As Default-on-Our-Debt Day creeps ever closer, America’s two major political parties have embarked on a round of ideological redefinition. Republicans have subordinated even the appearance of concern for many of their historic priorities — reducing deficits and the debt, maintaining a passable system of roads, even reducing Medicare and Social Security payouts — to the single goal of blocking any tax increase on anyone ever again. Taking the adage that “that government is best that governs least” to an extreme, at least some seem to view a government shutdown as a consummation devoutly to be wished. GOP presidential candidate and former Minnesota Gov. Tim Pawlenty is running ads hailing the shutdown of his state’s government, the result of the same kind of political impasse that threatens to shutter the feds’ doors.
If it was possible to give libertarianism a bad name, today’s Republicans would be doing just that.
On the Democratic side, President Obama has moved so far to the right that he has picked up many of the ideals the Republicans have jettisoned and embraced them as his own. It’s Obama who’s now the deficit-and-debt hawk and who has proposed cuts to Social Security and Medicare. Congressional Democrats oppose the president’s proposed entitlement cuts, but in fact they’ve already voted to reduce Medicare spending (though not benefits) by passing health care reform, and, as part of the current budget negotiations, have agreed to major cuts in domestic as well as military spending.
In Obama’s defense, the Republicans he has to deal with have moved so far right that they make even the Gingrich-era GOP with which Bill Clinton grappled look like the Berkeley City Council. The fiscal constraints on his presidency far exceed those Clinton confronted, too. But if the factors that have pushed Obama rightward are at least intelligible, those that have prompted the Republicans to winnow their agenda to one-note opposition to taxes and spending are nowhere so obvious.
For one thing, federal tax revenue as a percentage of the gross domestic product is at its lowest level since 1950. The correlation between low federal taxes and job creation looks more inverse than direct. The economy generated far more net new jobs during the ‘90s (approximately 22 million during Clinton’s presidency alone), before the Bush tax cuts, than it has since (approximately zero). Yet in opposing any tax increases on the rich as part of a debt-reduction deal, House Speaker John Boehner vowed Monday that “the House cannot pass a bill that raises taxes on job creators.”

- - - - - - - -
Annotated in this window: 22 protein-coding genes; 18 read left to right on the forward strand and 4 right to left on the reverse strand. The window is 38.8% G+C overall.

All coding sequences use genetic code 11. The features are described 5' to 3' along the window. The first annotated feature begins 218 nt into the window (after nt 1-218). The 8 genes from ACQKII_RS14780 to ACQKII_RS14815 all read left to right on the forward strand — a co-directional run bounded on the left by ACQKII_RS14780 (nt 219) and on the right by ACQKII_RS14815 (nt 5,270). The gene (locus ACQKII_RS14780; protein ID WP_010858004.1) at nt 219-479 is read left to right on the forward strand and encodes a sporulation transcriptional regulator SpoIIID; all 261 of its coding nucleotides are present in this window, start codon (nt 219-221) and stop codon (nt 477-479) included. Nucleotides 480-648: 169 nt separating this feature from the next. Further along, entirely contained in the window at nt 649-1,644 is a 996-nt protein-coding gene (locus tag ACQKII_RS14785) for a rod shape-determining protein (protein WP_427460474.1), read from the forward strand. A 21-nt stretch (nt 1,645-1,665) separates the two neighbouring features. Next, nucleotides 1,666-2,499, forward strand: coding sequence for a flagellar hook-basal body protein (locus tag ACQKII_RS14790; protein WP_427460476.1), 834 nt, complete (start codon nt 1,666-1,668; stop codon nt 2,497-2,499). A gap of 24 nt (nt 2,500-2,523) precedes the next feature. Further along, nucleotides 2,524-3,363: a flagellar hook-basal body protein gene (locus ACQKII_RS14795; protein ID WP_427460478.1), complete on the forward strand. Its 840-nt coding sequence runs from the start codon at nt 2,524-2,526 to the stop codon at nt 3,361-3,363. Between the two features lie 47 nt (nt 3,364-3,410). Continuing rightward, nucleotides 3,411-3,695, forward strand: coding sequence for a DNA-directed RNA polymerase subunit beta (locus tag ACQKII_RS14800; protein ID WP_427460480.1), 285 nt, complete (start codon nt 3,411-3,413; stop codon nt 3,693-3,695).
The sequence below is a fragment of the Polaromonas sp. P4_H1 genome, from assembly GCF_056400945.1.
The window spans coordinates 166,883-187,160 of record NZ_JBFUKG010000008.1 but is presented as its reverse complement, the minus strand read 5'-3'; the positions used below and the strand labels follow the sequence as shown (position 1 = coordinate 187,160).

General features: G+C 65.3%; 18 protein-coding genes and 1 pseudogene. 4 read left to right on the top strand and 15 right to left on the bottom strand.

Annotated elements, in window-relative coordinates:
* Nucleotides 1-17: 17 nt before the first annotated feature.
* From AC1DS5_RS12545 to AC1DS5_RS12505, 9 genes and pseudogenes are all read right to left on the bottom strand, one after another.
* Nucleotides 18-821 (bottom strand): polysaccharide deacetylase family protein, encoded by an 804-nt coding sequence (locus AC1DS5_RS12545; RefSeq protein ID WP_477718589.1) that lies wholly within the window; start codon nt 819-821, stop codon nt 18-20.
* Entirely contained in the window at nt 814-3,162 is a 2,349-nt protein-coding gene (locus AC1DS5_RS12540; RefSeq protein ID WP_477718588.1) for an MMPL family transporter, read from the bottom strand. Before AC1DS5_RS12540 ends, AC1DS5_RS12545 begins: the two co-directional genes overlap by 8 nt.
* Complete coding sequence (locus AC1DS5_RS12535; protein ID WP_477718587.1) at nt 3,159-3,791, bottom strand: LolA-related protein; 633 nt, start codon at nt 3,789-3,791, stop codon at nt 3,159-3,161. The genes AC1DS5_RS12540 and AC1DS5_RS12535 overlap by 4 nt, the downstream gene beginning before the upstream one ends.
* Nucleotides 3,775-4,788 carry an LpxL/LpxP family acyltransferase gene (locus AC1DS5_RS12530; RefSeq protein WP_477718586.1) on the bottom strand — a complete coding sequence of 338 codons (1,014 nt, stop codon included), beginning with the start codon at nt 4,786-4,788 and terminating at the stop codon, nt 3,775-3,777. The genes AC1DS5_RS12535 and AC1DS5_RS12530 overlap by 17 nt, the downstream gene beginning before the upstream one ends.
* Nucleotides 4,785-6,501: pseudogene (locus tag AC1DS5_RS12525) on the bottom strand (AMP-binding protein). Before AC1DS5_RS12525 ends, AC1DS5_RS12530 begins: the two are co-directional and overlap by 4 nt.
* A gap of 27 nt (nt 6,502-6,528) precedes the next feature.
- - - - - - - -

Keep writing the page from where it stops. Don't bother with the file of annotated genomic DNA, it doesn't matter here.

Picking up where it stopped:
Job creators? What job creators? Over the past two months, according to employment statistics, we seem to have completely run out of job creators, though American multinational corporations are having no trouble creating jobs in the cheap-labor nations of Asia. Small businesses, however, cannot expand until American consumers start buying more, and American consumers can’t start buying more until they work their way out of the debt they incurred during the recent decades of pervasive income stagnation.
The Republicans, that is, have embraced market libertarianism at the very moment that America’s market capitalism is functioning worse than at any time since the Great Depression. Their timing is so perverse that we have to seek explanations for their radicalism that go beyond those of economic philosophy.
Republicans, to be sure, have long waged a war on government, but only now has it become an apocalyptic and total war. At its root, I suspect, is the fear and loathing that rank-and-file right-wingers feel toward what their government, and their nation, is inexorably becoming: multiracial, multicultural, cosmopolitan and now headed by a president who personifies those qualities. That America is also downwardly mobile is a challenge for us all, but for the right, the anxiety our economy understandably evokes is augmented by the politics of racial resentment and the fury that the country is no longer only theirs. That’s not a country whose government they want to pay for — and if the apocalypse befalls us, they seem to have concluded, so much the better.
Most Americans, thankfully, don’t share the right’s romance with cataclysm — something then-Senate Republican leader Bob Dole realized when he called off the shutdown of 1996, something that current Senate GOP chief Mitch McConnell realized Tuesday when he unveiled a cynical and circuitous plan to back off from the impending smash-up. Dole persuaded his fellow Republicans to stand down. It’s not clear, given the furies that possess today’s Republicans, that McConnell can do the same.
Meyerson is editor-at-large of American Prospect.